Nine Myths About Socialism in the US

Glenn Beck and other far right multi-millionaires are claiming that the US is hot on the path towards socialism. Part of their claim is that the US is much more generous and supportive of our working and poor people than other countries. People may wish it was so, but it is not.

As Senator Patrick Moynihan used to say “Everyone is entitled to their own opinions. But everyone is not entitled to their own facts.”

The fact is that the US is not really all that generous to our working and poor people compared to other countries.

Consider the US in comparison to the rest of the 30 countries that join the US in making up the OECD — the Organization for Economic Cooperation and Development. ((The Organisation for Economic Cooperation and Development (OECD) is an organization of 30 countries which works together for economic growth and to raise standards of living. The 30 countries are Australia, Austria, Belgium, Canada, Czech Republic, Denmark, Finland, France, Germany, Greece, Hungary, Iceland, Ireland, Italy, Japan, Korea, Luxembourg, Mexico, Netherlands, New Zealand, Norway, Poland, Portugal, Slovak Republic, Spain, Switzerland, Turkey, United Kingdom and the US.)) These 30 countries include Canada and most comparable European countries but also include some struggling countries like Czech Republic, Greece, Hungary, Korea, Mexico, Poland, Slovak Republic, and Turkey.

When you look at how the US compares to these 30 countries, the hot air myths about the US government going all out towards socialism sort of disappear into thin air. Here are some examples of myths that do not hold up.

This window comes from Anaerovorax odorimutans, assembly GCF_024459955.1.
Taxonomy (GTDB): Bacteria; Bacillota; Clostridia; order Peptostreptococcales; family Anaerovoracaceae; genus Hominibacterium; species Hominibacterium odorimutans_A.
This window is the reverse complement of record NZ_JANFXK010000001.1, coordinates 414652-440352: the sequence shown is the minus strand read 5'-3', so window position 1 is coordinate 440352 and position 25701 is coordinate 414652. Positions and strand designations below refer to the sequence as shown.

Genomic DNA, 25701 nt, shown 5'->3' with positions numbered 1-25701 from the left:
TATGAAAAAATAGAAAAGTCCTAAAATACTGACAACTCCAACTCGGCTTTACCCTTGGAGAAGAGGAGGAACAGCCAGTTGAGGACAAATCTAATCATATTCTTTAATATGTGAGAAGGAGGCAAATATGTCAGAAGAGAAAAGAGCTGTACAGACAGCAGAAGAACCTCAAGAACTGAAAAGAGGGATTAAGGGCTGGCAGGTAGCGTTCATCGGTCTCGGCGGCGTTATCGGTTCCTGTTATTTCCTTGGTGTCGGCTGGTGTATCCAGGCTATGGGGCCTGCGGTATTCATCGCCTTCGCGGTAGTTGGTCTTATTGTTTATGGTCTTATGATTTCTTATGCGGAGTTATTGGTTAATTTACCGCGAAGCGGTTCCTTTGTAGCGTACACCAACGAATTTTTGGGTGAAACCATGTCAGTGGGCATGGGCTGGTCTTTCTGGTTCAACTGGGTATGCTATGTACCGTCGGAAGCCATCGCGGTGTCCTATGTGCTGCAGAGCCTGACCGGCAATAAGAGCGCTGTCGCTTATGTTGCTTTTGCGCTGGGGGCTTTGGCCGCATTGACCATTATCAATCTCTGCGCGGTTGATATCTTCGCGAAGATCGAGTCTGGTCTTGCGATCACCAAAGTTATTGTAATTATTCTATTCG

Myth #1. The US government is involved in class warfare attacking the rich to lift up the poor.

There is a class war going on all right. But it is the rich against the rest of us and the rich are winning. The gap between the rich and everyone else is wider in the US than any of the 30 other countries surveyed. In fact, the top 10% in the US have a higher annual income than any other country. And the poorest 10% in the US are below the average of the other OECD countries. The rich in the U.S. have been rapidly leaving the middle class and poor behind since the 1980s. ((OECD (2008), Growing Unequal: Income Distribution and Poverty in OECD Countries, Country Note: United States.))

Myth #2. The US already has the greatest health care system in the world.

Infant mortality in the US is 4th worst among OECD countries — better only than Mexico, Turkey and the Slovak Republic. ((US Country Highlights – OECD (2009) Doing Better for Children.))

Myth #3. There is less poverty in the US than anywhere.

Child poverty in the US, at over 20% or one out of every five kids, is double the average of the 30 OECD countries. ((US Country Highlights – OECD (2009) Doing Better for Children.))

Myth #4. The US is generous in its treatment of families with children.

The US ranks in the bottom half of countries in terms of financial benefits for families with children. Over half of the 30 OECD countries pay families with children cash benefits regardless of the income of the family. Some among those countries (e.g. Austria, France and Germany) pay additional benefits if the family is low-income, or one of the parents is unemployed. ((OECD Family Database. PF3: Family Cash Benefits.))

Myth #5. The US is very supportive of its workers.

The US gives no paid leave for working mothers having children. Every single one of the other 30 OECD countries has some form of paid leave. The US ranks dead last in this. Over two thirds of the countries give some form of paid paternity leave. The US also gives no paid leave for fathers. ((OECD Family Database, PF7: Key characteristics of parental leave systems.))

In fact, it is only workers in the US who have no guaranteed days of paid leave at all. Korea is the next lowest to the US and it has a minimum of 8 paid annual days of leave. Most of the other 30 countries require a minimum of 20 days of annual paid leave for their workers. ((Babies and Bosses (Vol.5): A selection of tables and charts. – Table 7.1 European workers often have seven weeks of paid holidays per annum.))

Myth #6. Poor people have more chance of becoming rich in the US than anywhere else.